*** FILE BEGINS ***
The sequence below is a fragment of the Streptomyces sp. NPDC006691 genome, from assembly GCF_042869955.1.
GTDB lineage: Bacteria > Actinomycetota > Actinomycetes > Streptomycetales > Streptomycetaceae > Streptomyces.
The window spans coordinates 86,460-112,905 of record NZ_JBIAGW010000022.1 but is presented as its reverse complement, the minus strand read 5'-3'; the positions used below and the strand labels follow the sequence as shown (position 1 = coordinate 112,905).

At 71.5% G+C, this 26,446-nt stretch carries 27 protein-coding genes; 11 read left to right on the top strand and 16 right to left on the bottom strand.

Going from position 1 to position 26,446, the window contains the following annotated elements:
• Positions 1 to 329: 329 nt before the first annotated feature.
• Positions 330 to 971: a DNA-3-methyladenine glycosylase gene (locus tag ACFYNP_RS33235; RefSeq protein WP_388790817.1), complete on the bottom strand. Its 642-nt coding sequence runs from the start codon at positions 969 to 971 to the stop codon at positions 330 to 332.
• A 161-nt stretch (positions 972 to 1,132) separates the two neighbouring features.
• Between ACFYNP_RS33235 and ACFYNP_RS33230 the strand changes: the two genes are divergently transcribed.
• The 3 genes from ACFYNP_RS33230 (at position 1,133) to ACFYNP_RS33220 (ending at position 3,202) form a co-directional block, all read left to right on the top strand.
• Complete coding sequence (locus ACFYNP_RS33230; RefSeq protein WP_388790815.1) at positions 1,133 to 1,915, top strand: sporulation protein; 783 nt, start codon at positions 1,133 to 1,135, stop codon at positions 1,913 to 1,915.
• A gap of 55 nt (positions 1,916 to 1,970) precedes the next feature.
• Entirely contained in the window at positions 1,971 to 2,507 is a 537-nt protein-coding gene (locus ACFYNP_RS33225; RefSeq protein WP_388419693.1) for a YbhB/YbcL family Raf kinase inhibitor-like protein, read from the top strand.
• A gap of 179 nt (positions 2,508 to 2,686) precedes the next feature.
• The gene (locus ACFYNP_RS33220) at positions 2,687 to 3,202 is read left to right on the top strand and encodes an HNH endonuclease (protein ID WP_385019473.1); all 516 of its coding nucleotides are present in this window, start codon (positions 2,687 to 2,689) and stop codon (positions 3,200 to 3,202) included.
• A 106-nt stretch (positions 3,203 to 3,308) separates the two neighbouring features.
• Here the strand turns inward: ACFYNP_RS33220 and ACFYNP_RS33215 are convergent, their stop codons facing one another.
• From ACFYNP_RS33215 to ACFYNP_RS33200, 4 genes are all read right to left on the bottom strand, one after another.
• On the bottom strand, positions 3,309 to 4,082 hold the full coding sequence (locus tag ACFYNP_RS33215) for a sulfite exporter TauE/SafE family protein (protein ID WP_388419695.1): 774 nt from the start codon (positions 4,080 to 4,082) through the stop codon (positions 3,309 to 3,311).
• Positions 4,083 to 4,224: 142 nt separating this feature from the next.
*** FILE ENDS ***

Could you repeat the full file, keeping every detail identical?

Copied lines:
The sequence below is a fragment of the Streptomyces sp. NPDC006691 genome, from assembly GCF_042869955.1.
GTDB lineage: Bacteria > Actinomycetota > Actinomycetes > Streptomycetales > Streptomycetaceae > Streptomyces.
The window spans coordinates 86,460-112,905 of record NZ_JBIAGW010000022.1 but is presented as its reverse complement, the minus strand read 5'-3'; the positions used below and the strand labels follow the sequence as shown (position 1 = coordinate 112,905).

At 71.5% G+C, this 26,446-nt stretch carries 27 protein-coding genes; 11 read left to right on the top strand and 16 right to left on the bottom strand.

Going from position 1 to position 26,446, the window contains the following annotated elements:
• Positions 1 to 329: 329 nt before the first annotated feature.
• Positions 330 to 971: a DNA-3-methyladenine glycosylase gene (locus tag ACFYNP_RS33235; RefSeq protein WP_388790817.1), complete on the bottom strand. Its 642-nt coding sequence runs from the start codon at positions 969 to 971 to the stop codon at positions 330 to 332.
• A 161-nt stretch (positions 972 to 1,132) separates the two neighbouring features.
• Between ACFYNP_RS33235 and ACFYNP_RS33230 the strand changes: the two genes are divergently transcribed.
• The 3 genes from ACFYNP_RS33230 (at position 1,133) to ACFYNP_RS33220 (ending at position 3,202) form a co-directional block, all read left to right on the top strand.
• Complete coding sequence (locus ACFYNP_RS33230; RefSeq protein WP_388790815.1) at positions 1,133 to 1,915, top strand: sporulation protein; 783 nt, start codon at positions 1,133 to 1,135, stop codon at positions 1,913 to 1,915.
• A gap of 55 nt (positions 1,916 to 1,970) precedes the next feature.
• Entirely contained in the window at positions 1,971 to 2,507 is a 537-nt protein-coding gene (locus ACFYNP_RS33225; RefSeq protein WP_388419693.1) for a YbhB/YbcL family Raf kinase inhibitor-like protein, read from the top strand.
• A gap of 179 nt (positions 2,508 to 2,686) precedes the next feature.
• The gene (locus ACFYNP_RS33220) at positions 2,687 to 3,202 is read left to right on the top strand and encodes an HNH endonuclease (protein ID WP_385019473.1); all 516 of its coding nucleotides are present in this window, start codon (positions 2,687 to 2,689) and stop codon (positions 3,200 to 3,202) included.
• A 106-nt stretch (positions 3,203 to 3,308) separates the two neighbouring features.
• Here the strand turns inward: ACFYNP_RS33220 and ACFYNP_RS33215 are convergent, their stop codons facing one another.
• From ACFYNP_RS33215 to ACFYNP_RS33200, 4 genes are all read right to left on the bottom strand, one after another.
• On the bottom strand, positions 3,309 to 4,082 hold the full coding sequence (locus tag ACFYNP_RS33215) for a sulfite exporter TauE/SafE family protein (protein ID WP_388419695.1): 774 nt from the start codon (positions 4,080 to 4,082) through the stop codon (positions 3,309 to 3,311).
• Positions 4,083 to 4,224: 142 nt separating this feature from the next.